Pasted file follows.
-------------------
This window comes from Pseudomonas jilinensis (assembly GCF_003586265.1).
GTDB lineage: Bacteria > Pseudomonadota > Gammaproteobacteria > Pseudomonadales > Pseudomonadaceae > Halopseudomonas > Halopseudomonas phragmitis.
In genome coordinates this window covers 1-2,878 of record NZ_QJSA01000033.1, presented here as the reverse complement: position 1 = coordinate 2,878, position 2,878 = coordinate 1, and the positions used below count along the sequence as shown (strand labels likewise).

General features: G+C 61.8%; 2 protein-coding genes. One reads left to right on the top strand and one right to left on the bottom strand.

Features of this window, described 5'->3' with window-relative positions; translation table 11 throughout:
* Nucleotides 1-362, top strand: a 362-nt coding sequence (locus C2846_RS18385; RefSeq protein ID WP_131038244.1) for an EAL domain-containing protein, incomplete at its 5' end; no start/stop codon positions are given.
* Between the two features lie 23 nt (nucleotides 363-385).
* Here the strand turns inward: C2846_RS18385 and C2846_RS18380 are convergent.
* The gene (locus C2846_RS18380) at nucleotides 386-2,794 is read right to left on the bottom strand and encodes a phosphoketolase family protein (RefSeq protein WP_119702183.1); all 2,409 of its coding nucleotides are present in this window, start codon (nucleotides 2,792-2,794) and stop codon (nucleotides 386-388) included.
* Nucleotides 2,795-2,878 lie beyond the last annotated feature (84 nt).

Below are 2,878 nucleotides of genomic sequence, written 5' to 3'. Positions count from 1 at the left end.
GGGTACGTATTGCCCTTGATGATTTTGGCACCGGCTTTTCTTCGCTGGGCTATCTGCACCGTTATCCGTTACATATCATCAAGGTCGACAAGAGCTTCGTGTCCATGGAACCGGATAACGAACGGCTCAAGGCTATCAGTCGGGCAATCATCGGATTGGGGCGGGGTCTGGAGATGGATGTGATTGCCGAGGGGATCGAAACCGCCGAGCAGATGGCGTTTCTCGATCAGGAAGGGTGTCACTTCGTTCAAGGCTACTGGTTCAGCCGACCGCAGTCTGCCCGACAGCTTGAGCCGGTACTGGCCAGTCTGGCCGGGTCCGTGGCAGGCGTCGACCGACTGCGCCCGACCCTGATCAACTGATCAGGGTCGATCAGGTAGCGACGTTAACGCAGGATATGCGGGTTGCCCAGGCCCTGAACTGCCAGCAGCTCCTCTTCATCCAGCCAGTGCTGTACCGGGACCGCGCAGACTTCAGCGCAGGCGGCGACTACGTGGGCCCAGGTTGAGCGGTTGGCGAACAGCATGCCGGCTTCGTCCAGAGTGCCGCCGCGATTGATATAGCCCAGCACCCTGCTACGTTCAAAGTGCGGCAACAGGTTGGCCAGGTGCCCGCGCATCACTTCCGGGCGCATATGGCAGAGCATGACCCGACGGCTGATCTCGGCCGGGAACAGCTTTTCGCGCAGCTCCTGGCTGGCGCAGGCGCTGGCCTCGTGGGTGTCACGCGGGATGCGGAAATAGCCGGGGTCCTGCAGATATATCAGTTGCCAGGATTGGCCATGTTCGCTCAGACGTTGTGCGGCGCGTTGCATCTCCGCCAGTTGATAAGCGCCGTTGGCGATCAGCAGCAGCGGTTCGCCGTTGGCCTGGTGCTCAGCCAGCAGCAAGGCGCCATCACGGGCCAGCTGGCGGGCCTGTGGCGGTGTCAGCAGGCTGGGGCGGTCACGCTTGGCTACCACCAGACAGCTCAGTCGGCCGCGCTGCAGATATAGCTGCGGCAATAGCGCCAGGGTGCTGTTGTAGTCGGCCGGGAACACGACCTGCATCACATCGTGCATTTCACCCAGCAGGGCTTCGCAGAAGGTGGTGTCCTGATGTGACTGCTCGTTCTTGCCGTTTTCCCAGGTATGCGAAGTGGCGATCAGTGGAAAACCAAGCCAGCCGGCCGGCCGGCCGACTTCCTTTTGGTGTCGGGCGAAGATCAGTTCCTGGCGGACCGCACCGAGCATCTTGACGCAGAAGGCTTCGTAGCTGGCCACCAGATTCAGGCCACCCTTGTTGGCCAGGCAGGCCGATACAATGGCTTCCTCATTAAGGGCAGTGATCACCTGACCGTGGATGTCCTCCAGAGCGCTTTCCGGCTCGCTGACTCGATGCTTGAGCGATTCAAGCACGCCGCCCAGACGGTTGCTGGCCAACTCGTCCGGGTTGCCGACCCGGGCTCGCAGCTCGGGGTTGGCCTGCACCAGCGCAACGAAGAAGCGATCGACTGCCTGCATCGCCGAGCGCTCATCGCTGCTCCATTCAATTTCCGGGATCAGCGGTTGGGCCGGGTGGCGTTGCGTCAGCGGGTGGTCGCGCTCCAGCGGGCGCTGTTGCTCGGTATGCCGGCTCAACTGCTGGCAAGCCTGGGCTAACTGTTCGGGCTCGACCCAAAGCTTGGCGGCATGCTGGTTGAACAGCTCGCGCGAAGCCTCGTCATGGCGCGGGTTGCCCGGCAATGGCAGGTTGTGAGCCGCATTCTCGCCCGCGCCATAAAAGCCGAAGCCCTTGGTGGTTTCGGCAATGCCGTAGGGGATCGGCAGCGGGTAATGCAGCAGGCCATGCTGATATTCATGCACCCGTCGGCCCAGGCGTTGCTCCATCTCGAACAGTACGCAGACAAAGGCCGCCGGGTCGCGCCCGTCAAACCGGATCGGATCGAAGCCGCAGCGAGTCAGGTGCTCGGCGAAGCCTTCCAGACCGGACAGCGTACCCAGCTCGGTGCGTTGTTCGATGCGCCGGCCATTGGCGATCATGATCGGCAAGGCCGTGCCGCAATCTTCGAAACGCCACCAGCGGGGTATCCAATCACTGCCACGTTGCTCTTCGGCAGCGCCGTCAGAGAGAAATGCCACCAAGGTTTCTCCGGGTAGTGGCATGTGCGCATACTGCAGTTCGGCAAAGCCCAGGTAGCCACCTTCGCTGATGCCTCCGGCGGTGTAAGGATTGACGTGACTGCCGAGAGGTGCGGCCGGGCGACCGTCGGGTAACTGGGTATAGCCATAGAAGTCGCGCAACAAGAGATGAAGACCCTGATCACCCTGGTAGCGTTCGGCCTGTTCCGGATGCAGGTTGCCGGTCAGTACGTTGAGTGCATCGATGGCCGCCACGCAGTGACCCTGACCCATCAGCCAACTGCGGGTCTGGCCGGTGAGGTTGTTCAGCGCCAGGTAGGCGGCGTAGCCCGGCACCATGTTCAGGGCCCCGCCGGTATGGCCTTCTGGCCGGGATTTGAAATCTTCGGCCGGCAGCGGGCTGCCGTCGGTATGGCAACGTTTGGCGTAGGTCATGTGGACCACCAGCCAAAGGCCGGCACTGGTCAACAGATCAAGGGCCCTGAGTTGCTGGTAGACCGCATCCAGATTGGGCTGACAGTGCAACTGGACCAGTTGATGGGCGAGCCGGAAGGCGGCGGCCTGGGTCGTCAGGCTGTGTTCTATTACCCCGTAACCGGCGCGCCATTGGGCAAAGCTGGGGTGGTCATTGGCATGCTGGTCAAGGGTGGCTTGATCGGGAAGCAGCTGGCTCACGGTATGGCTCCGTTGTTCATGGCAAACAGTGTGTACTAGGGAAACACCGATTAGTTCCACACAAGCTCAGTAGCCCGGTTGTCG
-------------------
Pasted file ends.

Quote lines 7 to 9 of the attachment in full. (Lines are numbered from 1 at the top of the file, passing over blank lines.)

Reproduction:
* Between the two features lie 23 nt (nucleotides 363-385).
* Here the strand turns inward: C2846_RS18385 and C2846_RS18380 are convergent.
* The gene (locus C2846_RS18380) at nucleotides 386-2,794 is read right to left on the bottom strand and encodes a phosphoketolase family protein (RefSeq protein WP_119702183.1); all 2,409 of its coding nucleotides are present in this window, start codon (nucleotides 2,792-2,794) and stop codon (nucleotides 386-388) included.